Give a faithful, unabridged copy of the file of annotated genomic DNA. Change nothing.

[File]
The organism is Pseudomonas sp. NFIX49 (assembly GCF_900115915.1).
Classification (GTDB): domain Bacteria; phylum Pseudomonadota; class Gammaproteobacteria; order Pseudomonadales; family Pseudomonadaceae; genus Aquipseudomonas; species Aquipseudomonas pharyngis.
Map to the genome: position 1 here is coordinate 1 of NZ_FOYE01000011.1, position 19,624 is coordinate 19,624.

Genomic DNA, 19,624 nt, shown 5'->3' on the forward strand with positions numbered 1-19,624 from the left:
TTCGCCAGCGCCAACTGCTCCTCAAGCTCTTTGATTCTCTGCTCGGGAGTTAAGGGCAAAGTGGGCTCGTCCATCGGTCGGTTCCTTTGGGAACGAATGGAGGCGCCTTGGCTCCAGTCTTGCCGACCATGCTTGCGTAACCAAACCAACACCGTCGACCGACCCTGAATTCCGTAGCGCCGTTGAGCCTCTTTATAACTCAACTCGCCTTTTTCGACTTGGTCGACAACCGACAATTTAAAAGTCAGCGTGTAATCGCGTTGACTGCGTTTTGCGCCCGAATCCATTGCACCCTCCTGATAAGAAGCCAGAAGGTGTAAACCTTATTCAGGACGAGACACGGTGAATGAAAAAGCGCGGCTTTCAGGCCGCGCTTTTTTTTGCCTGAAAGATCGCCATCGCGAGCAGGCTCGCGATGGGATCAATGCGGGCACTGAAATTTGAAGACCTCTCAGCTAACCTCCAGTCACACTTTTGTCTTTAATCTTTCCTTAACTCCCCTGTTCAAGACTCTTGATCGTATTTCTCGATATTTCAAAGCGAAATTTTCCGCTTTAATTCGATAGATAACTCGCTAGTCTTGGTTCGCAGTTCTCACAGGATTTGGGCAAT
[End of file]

The organism is Pseudomonas sp. NFIX49 (assembly GCF_900115915.1).
Classification (GTDB): domain Bacteria; phylum Pseudomonadota; class Gammaproteobacteria; order Pseudomonadales; family Pseudomonadaceae; genus Aquipseudomonas; species Aquipseudomonas pharyngis.
Map to the genome: position 1 here is coordinate 1 of NZ_FOYE01000011.1, position 19,624 is coordinate 19,624.

Genomic DNA, 19,624 nt, shown 5'->3' on the forward strand with positions numbered 1-19,624 from the left:
TTCGCCAGCGCCAACTGCTCCTCAAGCTCTTTGATTCTCTGCTCGGGAGTTAAGGGCAAAGTGGGCTCGTCCATCGGTCGGTTCCTTTGGGAACGAATGGAGGCGCCTTGGCTCCAGTCTTGCCGACCATGCTTGCGTAACCAAACCAACACCGTCGACCGACCCTGAATTCCGTAGCGCCGTTGAGCCTCTTTATAACTCAACTCGCCTTTTTCGACTTGGTCGACAACCGACAATTTAAAAGTCAGCGTGTAATCGCGTTGACTGCGTTTTGCGCCCGAATCCATTGCACCCTCCTGATAAGAAGCCAGAAGGTGTAAACCTTATTCAGGACGAGACACGGTGAATGAAAAAGCGCGGCTTTCAGGCCGCGCTTTTTTTTGCCTGAAAGATCGCCATCGCGAGCAGGCTCGCGATGGGATCAATGCGGGCACTGAAATTTGAAGACCTCTCAGCTAACCTCCAGTCACACTTTTGTCTTTAATCTTTCCTTAACTCCCCTGTTCAAGACTCTTGATCGTATTTCTCGATATTTCAAAGCGAAATTTTCCGCTTTAATTCGATAGATAACTCGCTAGTCTTGGTTCGCAGTTCTCACAGGATTTGGGCAAT